Written answers

Wednesday, 24 March 2021

Department of Employment Affairs and Social Protection

Back to Education Allowance

Photo of Claire KerraneClaire Kerrane (Roscommon-Galway, Sinn Fein)
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1040. To ask the Minister for Employment Affairs and Social Protection if she will consider expanding the back to education allowance to include those progressing in third level education and undertaking masters' degrees or doctorates; and if she will make a statement on the matter. [15815/21]

Photo of Heather HumphreysHeather Humphreys (Cavan-Monaghan, Fine Gael)
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The back to education allowance scheme (BTEA) provides people with a second chance education that will improve their prospects of securing employment.  It enables eligible people to pursue approved education courses and to continue to receive income support for the duration of a course of study, subject to meeting certain conditions.

The BTEA is not intended to provide a basis for a long-duration participation in extended education.  This approach is informed by research evidence.  Evidence from econometric studies shows that the 'lock-in' effect of long duration return to education programmes can exceed the progression effect and reduce employment prospects.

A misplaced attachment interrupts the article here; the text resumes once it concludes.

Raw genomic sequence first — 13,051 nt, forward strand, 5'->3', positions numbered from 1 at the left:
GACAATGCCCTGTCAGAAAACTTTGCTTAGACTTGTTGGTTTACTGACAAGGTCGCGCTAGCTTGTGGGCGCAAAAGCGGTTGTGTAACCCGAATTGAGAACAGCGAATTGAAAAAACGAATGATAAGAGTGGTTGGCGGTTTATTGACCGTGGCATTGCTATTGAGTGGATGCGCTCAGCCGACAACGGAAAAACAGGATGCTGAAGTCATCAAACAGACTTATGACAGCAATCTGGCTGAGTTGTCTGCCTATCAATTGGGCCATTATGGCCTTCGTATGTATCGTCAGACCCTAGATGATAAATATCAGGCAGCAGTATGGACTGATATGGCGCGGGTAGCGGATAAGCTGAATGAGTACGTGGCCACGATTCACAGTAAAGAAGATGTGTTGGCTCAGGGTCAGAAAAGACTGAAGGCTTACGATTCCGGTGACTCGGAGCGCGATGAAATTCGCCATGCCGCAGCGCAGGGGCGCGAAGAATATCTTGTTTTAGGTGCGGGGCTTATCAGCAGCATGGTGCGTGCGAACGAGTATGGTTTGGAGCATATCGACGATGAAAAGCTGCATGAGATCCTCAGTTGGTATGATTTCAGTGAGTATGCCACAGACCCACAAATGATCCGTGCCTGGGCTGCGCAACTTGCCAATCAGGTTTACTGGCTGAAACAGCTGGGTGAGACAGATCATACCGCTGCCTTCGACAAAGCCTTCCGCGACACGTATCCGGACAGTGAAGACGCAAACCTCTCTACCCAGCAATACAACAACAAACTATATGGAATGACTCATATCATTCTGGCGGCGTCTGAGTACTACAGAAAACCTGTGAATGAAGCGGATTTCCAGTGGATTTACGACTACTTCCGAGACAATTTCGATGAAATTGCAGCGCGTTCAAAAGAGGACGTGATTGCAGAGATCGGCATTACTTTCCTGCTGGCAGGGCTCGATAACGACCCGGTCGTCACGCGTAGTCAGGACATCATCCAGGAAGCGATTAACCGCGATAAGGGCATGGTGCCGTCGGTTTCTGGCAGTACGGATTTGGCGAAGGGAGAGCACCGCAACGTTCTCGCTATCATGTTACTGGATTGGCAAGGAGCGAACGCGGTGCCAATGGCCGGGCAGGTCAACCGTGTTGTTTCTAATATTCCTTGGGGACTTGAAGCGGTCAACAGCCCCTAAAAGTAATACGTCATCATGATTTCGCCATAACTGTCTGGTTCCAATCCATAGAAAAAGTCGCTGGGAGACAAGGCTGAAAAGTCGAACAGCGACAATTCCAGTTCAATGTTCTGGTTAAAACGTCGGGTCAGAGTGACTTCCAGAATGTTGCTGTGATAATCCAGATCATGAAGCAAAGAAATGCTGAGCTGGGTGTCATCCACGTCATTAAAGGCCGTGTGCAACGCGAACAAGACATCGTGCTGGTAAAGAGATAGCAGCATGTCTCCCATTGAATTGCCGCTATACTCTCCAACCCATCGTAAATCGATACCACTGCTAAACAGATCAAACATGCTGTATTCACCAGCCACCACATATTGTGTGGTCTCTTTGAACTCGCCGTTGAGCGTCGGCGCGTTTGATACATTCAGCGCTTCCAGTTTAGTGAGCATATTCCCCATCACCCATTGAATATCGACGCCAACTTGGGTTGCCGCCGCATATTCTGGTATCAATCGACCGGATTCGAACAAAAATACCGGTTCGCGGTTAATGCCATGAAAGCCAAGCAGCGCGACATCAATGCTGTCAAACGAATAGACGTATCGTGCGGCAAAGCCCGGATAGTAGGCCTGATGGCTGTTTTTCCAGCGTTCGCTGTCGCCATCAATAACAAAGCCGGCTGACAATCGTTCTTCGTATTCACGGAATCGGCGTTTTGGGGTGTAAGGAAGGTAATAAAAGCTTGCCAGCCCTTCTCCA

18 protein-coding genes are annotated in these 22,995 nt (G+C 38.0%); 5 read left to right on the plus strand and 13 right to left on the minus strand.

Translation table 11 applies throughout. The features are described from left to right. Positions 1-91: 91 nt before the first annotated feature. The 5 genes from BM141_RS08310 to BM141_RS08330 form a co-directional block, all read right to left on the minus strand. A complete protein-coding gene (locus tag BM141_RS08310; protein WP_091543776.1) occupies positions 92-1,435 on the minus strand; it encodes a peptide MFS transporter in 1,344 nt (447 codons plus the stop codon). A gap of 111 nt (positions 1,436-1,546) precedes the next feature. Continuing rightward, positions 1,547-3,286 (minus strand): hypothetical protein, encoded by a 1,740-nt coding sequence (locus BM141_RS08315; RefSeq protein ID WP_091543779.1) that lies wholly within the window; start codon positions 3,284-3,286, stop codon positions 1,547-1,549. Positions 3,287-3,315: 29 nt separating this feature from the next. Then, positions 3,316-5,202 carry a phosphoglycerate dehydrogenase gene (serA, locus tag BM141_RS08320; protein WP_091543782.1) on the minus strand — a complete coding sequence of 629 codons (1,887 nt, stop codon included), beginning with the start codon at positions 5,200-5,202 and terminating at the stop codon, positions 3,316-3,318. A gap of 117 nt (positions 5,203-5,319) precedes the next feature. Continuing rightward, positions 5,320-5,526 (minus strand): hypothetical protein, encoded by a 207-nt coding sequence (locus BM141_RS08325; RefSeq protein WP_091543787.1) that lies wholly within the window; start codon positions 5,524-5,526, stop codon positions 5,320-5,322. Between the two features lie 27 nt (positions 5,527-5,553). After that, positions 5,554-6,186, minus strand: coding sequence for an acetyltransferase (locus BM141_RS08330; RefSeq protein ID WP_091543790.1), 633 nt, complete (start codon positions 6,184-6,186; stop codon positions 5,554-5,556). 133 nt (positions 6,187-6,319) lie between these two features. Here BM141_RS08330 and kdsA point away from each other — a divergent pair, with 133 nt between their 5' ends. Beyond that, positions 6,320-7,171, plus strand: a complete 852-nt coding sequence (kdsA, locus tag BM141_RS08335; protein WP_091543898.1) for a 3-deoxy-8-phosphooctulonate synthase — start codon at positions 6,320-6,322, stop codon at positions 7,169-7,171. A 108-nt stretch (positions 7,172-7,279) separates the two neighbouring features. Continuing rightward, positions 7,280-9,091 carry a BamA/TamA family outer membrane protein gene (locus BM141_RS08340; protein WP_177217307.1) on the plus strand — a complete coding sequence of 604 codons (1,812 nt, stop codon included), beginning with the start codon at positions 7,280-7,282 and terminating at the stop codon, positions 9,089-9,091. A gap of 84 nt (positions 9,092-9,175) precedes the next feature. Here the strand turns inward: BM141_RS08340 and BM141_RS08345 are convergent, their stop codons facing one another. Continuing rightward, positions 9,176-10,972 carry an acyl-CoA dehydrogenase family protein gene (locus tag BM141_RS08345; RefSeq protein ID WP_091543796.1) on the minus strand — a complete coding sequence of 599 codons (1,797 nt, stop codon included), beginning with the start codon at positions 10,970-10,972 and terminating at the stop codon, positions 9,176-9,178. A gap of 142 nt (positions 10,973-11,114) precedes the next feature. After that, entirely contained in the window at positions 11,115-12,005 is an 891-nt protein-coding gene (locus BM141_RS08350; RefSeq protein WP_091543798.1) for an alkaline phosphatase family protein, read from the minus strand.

In limited cases post-graduate courses can be supported under this scheme. BTEA can be approved where the applicant intends to undertake studies leading to a Higher Diploma (H.Dip) in any discipline or the Professional Masters in Education.  Additionally BTEA support may be awarded for a Master’s degree based solely on life experience where the applicant holds no other third level qualification. 

The BTEA was never intended to be an alternative form of funding for people pursuing third level education.  The student universal support Ireland (SUSI) grant represents the primary support for persons pursuing education. 

I trust this clarifies the position at this time.


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